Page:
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Photovoltaic (PV) system installation is no different than any other craft: quality begins with a good foundation. And when it comes to ground mount solar panel systems it begins beneath the surface, it begins with the pile driver.
A pile driving machine is used for ground mount photovoltaic systems and from the viewpoint of solar energy pioneer Ken Olson of Sol Energy: “Pile drivers are an economic and efficient alternative to standard procedures for photovoltaic array installations.”
Standard procedure used to require multiple steps. First a soil engineer conducts a soil report and the foundation is designed. Then a back hoe digs the holes and sonotube is set inside. Next steel rebar is added. Finally the hole is backfilled with concrete and inspector is called for a site review.
With the pile driver the engineering data is immediate. Ground supports are driven into the ground with a pile driving machine—no more back hoe. Soil samples are retrieved and inspected on site.
“We know exactly what the resistive strengths are of what we are putting into the ground,” Olson says.
The pilings themselves are made of galvanized steel approximately 7-10’ in length. They are set into place according to the design. Once they are plumbed the driving machine pounds them into the earth. Sol Energy sourced their pilings for the City of Rifle projects from S:Flex—a mounting system producer located in Sheridan, Colorado on the Front Range.
Sol Energy used the pile driver for all of the City of Rifle’s ground mount installations.
“Residential and Commercial PV systems have, until recently, been limited to a maximum of 600 volts,” Sol Energy president Ken Olson says. “[The Boulder project] is a good example of the way the industry is going in terms of higher voltage systems.”
In recent years, Olson adds, double digit growth of photovoltaic (PV) systems in the utility sector has spurred development of equipment with listed ratings of 1000 Volts. Many in the PV industry believe that these higher voltages are soon to become the new standard in commercial as well as residential PV systems. The Boulder project demonstrates how the PV industry is moving toward lower costs and higher efficiencies.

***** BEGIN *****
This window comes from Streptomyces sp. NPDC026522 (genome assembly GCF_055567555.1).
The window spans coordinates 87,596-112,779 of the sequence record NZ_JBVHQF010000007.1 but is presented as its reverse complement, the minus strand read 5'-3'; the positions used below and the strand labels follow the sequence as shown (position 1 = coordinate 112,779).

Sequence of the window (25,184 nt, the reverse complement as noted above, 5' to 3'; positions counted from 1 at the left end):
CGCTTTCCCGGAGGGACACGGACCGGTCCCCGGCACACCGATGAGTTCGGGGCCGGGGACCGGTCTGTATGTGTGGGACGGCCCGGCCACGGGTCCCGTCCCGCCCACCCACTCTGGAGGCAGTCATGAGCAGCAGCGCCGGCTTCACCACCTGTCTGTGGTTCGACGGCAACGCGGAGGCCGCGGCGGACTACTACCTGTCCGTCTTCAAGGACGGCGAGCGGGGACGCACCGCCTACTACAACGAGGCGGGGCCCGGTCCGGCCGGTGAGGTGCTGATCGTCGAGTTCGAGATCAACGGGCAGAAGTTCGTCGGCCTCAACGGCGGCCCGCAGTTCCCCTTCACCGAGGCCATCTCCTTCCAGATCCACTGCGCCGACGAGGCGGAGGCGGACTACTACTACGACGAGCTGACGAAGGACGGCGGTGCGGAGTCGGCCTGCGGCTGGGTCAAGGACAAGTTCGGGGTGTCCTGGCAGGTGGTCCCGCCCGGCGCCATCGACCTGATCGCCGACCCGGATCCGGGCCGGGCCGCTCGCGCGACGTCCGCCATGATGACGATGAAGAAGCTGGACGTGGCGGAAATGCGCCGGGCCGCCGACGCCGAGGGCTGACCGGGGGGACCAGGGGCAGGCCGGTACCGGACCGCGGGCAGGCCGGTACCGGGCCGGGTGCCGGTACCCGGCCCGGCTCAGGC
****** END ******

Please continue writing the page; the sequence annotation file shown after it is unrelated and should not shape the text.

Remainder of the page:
Photovoltaic inverter producer SMA Solar Technology Global Product Manager Ken Christensen explains: “Listed 1,000 V PV components provide the same assurance of safety as traditional 600 Volt- rated components, but owners of 1,000 Volt PV systems benefit from significantly reduced costs and increased energy production.”
The Boulder County Longhorn facility’s PV capacity is 48.45 kilo-Watts and is expected to generate over 75,000 kilo-Watt-hours (kWh) annually. 75,000 kWh helps Boulder County to achieve their green goal with Longhorn: a Net Zero energy building. That means that the all of the building’s energy—heating and cooling—is provided on-site.
“[Boulder County] did all of its [building designs] as efficiently as possible,” says Boulder County Project Coordinator Ron Diederichsen. And with the addition of Longhorn’s PV system to their other clean energy buildings, Boulder County’s facilities “total one megawatt.”
Megawatt equals one million watts. That’s a lot of clean, green power.
Municipalities are going green. Solar energy systems for municipalities are a cost effective, energy efficient alternative to traditional utility services. The path from a heavy carbon footprint to a more sustainable energy strategy is a partnership, the first step of which is a municipality’s solar energy awareness.
“Progressive municipalities are looking forward to cleaner, greener power,” Sol Energy president Ken Olson says. “They subscribe to the concept of the new energy economy.”
Just knowing solar energy is cleaner is not enough for city officials to move forward. They have a responsibility to their tax payers and the city budget bottom line. The good news for solar energy partnerships is that the municipality’s cost is zero, with significant savings over time.
“With third-party financing it will cost [municipalities] no money up front,” says Olson, “and will save [their taxpayers] from day one.”
Private third-party financiers take advantage of tax credits. Municipalities cannot. Through a Power Purchase Agreement (PPA), the financiers own and manage the systems. Municipalities buy the clean energy at a cost that is less than what they would otherwise pay to a utility company. The end result is no cash up front for the municipality and substantial energy savings over the years of the lease.
A model program is the City of Rifle, Colorado. City officials committed to a sustainable “Energy Village” strategy, including Sol Energy’s design and installation of eight photovoltaic (PV) systems. The City estimates savings of $400K over the next twenty years.